Ben & Jerry’s made news last week with the announcement that it is abandoning email marketing. Instead, the ice cream maker will communicate with U.K. customers via social media exclusively. But there’s a large market of consumers they’ll be abandoning in the process.

According to Econsultancy’s latest report, How We Shop in 2010: Habits and Motivations of Consumers, email marketing is still the way that consumers prefer to receive digital deals and correspondence. That’s potentially a lot of ice cream offers that could go uneaten.

How We Shop in 2010” is the result of interviews with 1,400 U.S. consumers, and focused on how people prefer to communicate with e-commerce brands.

Brands are right to think that consumers are moving more of their purchasing decisions into social media. The study found that respondents between the ages of 18 and 26 were more receptive to communication and customer service through social media, but abandoning old routes of communication could be problematic. According to the study, 61% of all respondents prefer to receive promotional sales and deals via email.

Of those surveyed, 36% said receiving an email led to an online purchase while 27% said the same about offline purchases. But email marketers could stand to step up their game. Half of respondents said irrelevant material devalued emails, and 50% also said they found no value in emails unless they sent a “special advantage.”

In the U.S., 55% of those surveyed said that a product with a high rating in social networks would increase their purchase intent, but consumers over 38 are much less likely to go to social networks looking for information about a product or recommendations.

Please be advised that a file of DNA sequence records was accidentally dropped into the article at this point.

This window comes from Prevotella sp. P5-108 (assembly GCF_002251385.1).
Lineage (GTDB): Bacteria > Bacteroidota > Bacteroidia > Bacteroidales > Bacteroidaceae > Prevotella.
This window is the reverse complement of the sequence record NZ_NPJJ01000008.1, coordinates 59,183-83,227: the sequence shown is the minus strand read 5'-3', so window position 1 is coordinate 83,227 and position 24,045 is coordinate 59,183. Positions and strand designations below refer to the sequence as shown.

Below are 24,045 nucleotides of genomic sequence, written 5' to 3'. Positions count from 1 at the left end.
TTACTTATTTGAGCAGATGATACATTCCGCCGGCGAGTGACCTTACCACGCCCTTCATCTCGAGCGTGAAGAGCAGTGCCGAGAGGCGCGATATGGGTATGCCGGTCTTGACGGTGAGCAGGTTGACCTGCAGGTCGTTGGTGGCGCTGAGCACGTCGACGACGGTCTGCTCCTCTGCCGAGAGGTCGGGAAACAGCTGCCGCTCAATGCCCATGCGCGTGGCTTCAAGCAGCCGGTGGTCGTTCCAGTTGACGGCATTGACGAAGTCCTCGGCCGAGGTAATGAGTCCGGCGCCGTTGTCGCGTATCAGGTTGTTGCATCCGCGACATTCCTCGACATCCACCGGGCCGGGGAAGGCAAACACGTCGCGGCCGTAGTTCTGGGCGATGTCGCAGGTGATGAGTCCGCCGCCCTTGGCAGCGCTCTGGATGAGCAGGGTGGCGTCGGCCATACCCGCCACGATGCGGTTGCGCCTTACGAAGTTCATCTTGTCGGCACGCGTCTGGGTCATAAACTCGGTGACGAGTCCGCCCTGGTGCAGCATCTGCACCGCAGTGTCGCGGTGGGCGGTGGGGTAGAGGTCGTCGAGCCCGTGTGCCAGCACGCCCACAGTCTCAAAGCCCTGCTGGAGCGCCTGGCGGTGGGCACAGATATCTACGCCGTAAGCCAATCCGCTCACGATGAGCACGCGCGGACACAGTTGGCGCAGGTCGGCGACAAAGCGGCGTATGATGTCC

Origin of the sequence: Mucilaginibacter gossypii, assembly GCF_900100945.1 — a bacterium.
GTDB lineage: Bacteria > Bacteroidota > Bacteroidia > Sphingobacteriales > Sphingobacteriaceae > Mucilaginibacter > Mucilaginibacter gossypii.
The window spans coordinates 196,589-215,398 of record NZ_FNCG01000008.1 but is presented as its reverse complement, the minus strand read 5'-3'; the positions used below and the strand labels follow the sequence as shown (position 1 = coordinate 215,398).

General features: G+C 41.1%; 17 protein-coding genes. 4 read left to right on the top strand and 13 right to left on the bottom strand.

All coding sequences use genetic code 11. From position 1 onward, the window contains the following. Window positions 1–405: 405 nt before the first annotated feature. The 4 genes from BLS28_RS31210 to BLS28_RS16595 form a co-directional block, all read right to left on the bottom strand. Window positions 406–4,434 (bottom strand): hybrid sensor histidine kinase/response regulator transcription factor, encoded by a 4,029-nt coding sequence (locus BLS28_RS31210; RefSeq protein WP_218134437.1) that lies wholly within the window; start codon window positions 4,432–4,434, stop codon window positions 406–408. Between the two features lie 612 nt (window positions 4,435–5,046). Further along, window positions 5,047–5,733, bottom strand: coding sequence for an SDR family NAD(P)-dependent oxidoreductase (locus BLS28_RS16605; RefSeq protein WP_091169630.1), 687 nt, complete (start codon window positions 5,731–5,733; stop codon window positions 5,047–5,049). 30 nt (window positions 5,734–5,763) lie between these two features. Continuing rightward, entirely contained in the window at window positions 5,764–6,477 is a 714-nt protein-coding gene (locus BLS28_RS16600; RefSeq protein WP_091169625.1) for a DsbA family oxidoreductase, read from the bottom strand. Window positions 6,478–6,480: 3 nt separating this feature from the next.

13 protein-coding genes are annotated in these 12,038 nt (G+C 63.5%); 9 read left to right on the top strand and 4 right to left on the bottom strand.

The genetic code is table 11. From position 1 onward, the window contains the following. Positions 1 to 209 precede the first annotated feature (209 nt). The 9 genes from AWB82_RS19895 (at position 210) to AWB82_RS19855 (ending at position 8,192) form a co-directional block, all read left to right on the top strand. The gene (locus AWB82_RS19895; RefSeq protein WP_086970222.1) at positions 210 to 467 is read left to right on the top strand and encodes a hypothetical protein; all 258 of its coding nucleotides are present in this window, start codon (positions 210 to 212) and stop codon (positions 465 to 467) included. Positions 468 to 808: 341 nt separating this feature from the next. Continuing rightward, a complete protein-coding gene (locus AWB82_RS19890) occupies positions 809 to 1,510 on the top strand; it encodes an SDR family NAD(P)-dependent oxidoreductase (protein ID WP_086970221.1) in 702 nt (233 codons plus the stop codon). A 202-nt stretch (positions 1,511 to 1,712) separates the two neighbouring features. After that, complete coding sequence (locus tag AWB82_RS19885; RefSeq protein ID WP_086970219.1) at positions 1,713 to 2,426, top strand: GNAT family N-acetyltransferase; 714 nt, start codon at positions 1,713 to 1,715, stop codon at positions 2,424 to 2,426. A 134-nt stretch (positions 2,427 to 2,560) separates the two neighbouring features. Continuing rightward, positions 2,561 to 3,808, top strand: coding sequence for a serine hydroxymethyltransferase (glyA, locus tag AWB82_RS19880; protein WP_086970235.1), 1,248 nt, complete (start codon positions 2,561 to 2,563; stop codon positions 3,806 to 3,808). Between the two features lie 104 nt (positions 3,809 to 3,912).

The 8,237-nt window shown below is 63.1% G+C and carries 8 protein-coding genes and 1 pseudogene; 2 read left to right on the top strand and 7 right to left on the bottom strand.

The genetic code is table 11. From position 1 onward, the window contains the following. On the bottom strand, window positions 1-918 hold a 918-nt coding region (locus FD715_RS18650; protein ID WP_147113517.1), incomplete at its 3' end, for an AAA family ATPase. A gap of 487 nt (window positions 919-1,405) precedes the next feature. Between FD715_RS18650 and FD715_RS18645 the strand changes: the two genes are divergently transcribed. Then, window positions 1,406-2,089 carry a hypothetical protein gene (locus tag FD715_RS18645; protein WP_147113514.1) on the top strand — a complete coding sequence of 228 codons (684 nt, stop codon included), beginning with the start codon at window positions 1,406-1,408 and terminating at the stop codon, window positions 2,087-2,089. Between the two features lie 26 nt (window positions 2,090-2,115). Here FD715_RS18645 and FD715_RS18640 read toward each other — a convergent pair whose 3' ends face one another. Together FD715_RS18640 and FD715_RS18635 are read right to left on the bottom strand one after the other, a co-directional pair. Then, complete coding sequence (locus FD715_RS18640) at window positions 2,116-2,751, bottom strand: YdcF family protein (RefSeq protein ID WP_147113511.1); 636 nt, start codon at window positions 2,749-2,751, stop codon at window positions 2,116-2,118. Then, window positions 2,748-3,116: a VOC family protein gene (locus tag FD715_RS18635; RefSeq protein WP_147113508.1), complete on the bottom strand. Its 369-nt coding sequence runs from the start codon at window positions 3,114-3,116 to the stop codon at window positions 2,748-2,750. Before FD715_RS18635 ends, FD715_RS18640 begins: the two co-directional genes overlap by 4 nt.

Email is losing some ground. Among those under 39 years of age, email is the most preferred communication route. But a small but significant part of that same group
(18-38) prefer to receive sales info through social profile sites.

Older consumers may not yet see the value of social sites. Perhaps their behaviors will change in the next few years. But for now, they are not signed onto digital communications. Consumers over 55 still prefer offline methods of receiving information.

Young people still use email as a personal database for company communications. They like it for things like receipts and shipping notices, advertising and coupons.

Of consumers in the 18-26 year-old age group, 38% use emailed coupons online, but the study found that consumers between the age of 27 and 38 are most dependant on e-commerce.

According to Econsultancy’s US Research Director, Stefan Tornquist:

“Email continues to be the desired channel for many types of commercial communication. Social networking and its effect on the nature of brand is the hottest topic in digital marketing, and deservedly so. It’s still worthwhile for marketers to remember that social network adoption is far from maturity.”